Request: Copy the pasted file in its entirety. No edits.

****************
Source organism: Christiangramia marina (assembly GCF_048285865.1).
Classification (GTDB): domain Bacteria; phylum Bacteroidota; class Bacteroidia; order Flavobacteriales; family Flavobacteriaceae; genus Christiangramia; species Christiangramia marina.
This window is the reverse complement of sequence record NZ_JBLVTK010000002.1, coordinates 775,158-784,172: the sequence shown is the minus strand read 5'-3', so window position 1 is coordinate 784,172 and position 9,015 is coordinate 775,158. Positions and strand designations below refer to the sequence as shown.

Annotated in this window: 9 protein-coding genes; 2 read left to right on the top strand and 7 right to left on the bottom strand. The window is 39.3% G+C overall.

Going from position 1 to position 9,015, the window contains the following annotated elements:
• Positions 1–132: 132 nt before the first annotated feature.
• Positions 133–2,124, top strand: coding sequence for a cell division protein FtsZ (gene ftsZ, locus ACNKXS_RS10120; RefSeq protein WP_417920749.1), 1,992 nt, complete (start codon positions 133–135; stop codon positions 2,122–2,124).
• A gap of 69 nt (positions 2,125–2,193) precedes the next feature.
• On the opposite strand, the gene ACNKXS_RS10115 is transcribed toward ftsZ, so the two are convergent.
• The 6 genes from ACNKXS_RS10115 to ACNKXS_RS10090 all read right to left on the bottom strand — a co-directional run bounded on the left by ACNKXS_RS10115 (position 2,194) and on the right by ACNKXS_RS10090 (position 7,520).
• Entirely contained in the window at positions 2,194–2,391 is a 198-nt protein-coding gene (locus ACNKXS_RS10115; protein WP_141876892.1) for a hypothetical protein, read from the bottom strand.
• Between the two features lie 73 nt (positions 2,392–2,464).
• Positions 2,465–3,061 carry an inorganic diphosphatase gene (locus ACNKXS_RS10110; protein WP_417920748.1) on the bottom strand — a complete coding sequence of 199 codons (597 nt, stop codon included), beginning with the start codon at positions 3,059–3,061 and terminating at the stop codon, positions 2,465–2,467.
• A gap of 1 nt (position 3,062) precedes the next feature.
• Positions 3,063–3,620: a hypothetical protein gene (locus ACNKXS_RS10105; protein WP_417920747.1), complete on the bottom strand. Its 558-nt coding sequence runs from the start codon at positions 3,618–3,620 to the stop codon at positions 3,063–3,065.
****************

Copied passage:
Source organism: Christiangramia marina (assembly GCF_048285865.1).
Classification (GTDB): domain Bacteria; phylum Bacteroidota; class Bacteroidia; order Flavobacteriales; family Flavobacteriaceae; genus Christiangramia; species Christiangramia marina.
This window is the reverse complement of sequence record NZ_JBLVTK010000002.1, coordinates 775,158-784,172: the sequence shown is the minus strand read 5'-3', so window position 1 is coordinate 784,172 and position 9,015 is coordinate 775,158. Positions and strand designations below refer to the sequence as shown.

Annotated in this window: 9 protein-coding genes; 2 read left to right on the top strand and 7 right to left on the bottom strand. The window is 39.3% G+C overall.

Going from position 1 to position 9,015, the window contains the following annotated elements:
• Positions 1–132: 132 nt before the first annotated feature.
• Positions 133–2,124, top strand: coding sequence for a cell division protein FtsZ (gene ftsZ, locus ACNKXS_RS10120; RefSeq protein WP_417920749.1), 1,992 nt, complete (start codon positions 133–135; stop codon positions 2,122–2,124).
• A gap of 69 nt (positions 2,125–2,193) precedes the next feature.
• On the opposite strand, the gene ACNKXS_RS10115 is transcribed toward ftsZ, so the two are convergent.
• The 6 genes from ACNKXS_RS10115 to ACNKXS_RS10090 all read right to left on the bottom strand — a co-directional run bounded on the left by ACNKXS_RS10115 (position 2,194) and on the right by ACNKXS_RS10090 (position 7,520).
• Entirely contained in the window at positions 2,194–2,391 is a 198-nt protein-coding gene (locus ACNKXS_RS10115; protein WP_141876892.1) for a hypothetical protein, read from the bottom strand.
• Between the two features lie 73 nt (positions 2,392–2,464).
• Positions 2,465–3,061 carry an inorganic diphosphatase gene (locus ACNKXS_RS10110; protein WP_417920748.1) on the bottom strand — a complete coding sequence of 199 codons (597 nt, stop codon included), beginning with the start codon at positions 3,059–3,061 and terminating at the stop codon, positions 2,465–2,467.
• A gap of 1 nt (position 3,062) precedes the next feature.
• Positions 3,063–3,620: a hypothetical protein gene (locus ACNKXS_RS10105; protein WP_417920747.1), complete on the bottom strand. Its 558-nt coding sequence runs from the start codon at positions 3,618–3,620 to the stop codon at positions 3,063–3,065.